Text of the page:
In boxing, punches are classified according to the motion and direction of the strike; contact is always made with the knuckles. There are four primary punches in boxing: the jab, cross, hook, and uppercut.

File:JJS Karate Kids on Training.jpg

Karate Edit


Punching techniques in Karate are called tsuki or zuki. Contact is made with the first two knuckles (seiken).[18] If any other part of the hand is used to strike with, such as the back of the fist (uraken) or the bottom of the fist (tetsui), then the blow is classified as a strike (uchi).

Karate punches include the thrust punch oi-zuki made using the lead-hand, straight punch choku-zuki, reverse punch gyaku-zuki, made from the opposite hand, and many other variations.[19]

Records Edit

The Guinness World Record for the Most full contact punch strikes in one minute is held by Jim Fung's student, Robert Ardito, who performed 805 punches in one minute (more than 13 punches per second for a full minute) at the International Wing Chun Academy in Sydney on the 18th of March, 2009.[20][21]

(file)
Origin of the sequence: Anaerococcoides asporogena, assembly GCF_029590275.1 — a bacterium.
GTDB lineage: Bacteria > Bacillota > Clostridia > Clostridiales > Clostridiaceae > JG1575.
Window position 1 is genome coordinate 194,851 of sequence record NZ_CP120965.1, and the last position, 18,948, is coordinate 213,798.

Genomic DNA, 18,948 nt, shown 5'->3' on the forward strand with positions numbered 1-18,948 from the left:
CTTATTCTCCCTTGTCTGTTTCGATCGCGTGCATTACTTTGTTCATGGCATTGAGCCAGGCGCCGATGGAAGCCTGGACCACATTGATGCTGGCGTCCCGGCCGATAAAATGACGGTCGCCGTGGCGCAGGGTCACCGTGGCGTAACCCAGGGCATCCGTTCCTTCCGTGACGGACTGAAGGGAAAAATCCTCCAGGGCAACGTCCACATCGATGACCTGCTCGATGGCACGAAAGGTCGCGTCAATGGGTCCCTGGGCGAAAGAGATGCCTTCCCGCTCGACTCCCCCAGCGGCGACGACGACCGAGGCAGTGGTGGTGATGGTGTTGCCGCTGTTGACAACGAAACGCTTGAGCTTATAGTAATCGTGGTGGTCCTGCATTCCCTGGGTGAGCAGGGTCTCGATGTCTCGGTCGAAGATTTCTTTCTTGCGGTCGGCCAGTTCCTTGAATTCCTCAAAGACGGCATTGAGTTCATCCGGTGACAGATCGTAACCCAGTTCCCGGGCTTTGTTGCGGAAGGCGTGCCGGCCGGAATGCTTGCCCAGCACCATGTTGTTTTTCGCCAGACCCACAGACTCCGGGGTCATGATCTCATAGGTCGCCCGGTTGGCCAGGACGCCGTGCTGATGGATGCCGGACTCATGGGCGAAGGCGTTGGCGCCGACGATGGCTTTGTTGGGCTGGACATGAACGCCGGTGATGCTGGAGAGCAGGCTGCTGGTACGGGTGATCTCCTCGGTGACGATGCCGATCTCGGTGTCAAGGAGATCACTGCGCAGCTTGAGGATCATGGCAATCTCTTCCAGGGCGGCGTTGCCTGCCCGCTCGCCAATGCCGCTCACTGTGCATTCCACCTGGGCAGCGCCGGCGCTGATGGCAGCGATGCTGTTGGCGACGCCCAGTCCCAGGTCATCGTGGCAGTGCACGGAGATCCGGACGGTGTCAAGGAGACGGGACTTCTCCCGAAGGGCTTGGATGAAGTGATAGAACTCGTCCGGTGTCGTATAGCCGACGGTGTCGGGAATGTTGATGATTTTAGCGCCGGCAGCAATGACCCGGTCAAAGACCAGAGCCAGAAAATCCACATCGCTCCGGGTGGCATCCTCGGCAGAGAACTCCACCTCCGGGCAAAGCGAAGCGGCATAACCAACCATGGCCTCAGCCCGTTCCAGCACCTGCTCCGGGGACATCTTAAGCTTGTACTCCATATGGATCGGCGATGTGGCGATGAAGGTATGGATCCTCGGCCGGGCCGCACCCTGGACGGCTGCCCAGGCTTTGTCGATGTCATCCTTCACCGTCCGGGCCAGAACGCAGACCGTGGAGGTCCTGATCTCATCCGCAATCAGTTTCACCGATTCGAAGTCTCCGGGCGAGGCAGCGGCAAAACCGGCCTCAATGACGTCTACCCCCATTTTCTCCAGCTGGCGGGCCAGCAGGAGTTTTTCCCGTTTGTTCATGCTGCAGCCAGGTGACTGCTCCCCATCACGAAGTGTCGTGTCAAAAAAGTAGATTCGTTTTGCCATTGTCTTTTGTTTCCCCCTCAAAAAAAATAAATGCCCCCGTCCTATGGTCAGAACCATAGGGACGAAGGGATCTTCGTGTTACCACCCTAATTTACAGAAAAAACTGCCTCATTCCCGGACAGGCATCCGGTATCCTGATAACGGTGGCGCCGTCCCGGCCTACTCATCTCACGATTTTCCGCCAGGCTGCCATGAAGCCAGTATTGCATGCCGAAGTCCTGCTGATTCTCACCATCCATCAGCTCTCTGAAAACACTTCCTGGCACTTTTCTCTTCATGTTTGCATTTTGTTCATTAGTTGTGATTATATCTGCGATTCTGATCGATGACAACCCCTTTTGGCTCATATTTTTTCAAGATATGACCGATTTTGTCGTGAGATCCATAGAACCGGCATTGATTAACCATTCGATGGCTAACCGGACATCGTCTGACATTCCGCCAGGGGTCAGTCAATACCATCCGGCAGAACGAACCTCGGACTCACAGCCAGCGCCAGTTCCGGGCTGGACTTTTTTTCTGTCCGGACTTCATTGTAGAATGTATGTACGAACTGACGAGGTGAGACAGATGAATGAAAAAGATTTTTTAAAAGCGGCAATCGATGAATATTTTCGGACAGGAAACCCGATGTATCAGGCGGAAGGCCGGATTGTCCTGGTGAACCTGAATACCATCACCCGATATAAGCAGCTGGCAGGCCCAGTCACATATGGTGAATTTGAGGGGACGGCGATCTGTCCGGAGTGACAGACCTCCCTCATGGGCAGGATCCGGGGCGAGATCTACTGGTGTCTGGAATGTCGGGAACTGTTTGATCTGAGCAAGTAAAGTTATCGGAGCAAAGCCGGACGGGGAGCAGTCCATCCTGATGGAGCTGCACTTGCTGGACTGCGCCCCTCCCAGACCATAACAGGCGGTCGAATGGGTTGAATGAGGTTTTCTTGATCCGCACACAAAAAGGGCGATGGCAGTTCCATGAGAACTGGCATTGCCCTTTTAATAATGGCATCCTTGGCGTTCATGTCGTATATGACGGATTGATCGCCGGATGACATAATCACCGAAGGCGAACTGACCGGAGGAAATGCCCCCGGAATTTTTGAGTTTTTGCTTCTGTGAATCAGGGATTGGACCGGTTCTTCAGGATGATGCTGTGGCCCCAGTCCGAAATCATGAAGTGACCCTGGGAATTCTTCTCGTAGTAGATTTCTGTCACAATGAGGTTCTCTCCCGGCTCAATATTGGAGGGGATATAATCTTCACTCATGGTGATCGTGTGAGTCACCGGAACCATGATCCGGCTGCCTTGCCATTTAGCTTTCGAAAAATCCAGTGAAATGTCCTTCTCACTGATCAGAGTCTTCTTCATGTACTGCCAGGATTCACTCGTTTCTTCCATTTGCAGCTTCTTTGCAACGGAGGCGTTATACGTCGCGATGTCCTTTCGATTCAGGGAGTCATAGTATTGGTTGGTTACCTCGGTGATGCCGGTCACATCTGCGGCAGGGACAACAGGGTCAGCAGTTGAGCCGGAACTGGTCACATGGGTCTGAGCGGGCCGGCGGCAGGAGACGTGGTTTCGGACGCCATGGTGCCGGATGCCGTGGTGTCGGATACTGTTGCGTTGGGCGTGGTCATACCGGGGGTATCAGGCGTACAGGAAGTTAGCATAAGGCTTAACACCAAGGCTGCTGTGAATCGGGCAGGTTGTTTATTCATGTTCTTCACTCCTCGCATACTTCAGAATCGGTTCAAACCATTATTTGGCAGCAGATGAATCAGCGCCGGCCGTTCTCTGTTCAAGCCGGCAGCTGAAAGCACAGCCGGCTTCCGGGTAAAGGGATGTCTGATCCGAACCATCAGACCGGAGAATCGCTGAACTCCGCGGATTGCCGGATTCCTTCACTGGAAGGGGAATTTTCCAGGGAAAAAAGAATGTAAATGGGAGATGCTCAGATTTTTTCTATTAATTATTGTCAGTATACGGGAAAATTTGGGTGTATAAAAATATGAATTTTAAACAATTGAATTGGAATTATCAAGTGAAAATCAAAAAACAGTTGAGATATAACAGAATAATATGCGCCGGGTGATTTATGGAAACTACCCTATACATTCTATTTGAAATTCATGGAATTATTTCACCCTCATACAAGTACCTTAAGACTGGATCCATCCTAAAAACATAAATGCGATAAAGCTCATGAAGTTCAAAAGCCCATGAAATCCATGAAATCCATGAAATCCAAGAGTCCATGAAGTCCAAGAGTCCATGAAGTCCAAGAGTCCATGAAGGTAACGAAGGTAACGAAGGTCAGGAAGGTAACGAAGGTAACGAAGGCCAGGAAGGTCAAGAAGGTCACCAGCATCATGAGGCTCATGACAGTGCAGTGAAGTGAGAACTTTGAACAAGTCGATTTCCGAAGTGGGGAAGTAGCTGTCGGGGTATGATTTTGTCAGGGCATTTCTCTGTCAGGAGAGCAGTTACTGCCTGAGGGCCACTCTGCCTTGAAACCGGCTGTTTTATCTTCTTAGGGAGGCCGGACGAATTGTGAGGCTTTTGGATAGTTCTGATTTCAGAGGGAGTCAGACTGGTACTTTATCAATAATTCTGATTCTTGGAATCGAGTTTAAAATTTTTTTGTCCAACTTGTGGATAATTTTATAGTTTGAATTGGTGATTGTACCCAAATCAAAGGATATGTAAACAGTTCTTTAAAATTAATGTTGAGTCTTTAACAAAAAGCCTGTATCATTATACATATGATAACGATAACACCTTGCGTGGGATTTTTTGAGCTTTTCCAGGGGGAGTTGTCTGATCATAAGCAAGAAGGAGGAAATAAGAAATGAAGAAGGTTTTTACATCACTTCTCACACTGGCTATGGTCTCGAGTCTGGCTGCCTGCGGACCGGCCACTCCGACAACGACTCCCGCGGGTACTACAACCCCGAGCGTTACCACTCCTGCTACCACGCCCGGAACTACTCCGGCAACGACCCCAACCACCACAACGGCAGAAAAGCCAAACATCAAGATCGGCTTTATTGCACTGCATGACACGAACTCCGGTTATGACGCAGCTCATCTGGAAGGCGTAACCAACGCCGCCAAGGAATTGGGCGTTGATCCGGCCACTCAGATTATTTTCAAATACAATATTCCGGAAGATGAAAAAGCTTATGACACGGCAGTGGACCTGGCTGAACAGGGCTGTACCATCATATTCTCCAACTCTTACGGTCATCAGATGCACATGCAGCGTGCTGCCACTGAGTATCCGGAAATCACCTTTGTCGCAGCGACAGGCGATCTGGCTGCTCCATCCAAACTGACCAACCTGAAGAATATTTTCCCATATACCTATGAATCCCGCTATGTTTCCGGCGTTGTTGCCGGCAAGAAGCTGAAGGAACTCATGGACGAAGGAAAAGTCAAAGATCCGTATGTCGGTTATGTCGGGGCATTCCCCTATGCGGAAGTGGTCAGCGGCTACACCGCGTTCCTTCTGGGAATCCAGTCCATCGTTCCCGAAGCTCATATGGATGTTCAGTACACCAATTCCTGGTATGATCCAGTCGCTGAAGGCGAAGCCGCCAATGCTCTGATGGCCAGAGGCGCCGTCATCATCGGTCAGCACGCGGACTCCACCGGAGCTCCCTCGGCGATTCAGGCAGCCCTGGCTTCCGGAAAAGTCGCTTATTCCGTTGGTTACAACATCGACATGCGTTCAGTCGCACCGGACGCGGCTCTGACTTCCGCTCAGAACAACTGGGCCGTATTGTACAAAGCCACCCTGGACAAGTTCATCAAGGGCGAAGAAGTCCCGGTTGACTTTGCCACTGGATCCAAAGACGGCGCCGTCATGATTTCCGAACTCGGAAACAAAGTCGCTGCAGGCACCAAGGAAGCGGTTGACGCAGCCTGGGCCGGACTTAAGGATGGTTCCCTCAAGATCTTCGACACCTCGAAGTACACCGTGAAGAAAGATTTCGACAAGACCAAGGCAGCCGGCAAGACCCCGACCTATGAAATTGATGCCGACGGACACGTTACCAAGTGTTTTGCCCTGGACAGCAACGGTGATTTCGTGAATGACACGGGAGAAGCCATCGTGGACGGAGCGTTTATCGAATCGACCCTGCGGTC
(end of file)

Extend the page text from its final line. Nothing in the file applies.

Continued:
References Edit

  1. "Punch | Define Punch at". Retrieved 2011-11-09.
  2. "The Proper Way to Wrap Your Hands". Archived from the original on 2007-04-26. Retrieved 2007-07-29.
  3. Ballard, Willie L. "Portable Hand Wrap" Mar 22. 1994. Retrieved on June 29, 2007.
  4. "Checklist for increasing punching power". Retrieved 2009-11-19.
  5. Oyama, Masutatsu; Translated by Tomoko Murakami (2004). Mas Oyama's Classic Karate. New York: London: Sterling; Chrysalis (distributor). pp. 16–17. ISBN 1-4027-1287-1.
  6. "IFA Kickboxing Library - Spinning Backfist". Retrieved 2011-11-09.
  7. Scully, John. "Learn To Box". Saddo Boxing. Archived from the original on 25 June 2012. Retrieved 25 June 2012.
  8. "Difference between a cross and a straight punch". Retrieved 14 August 2012.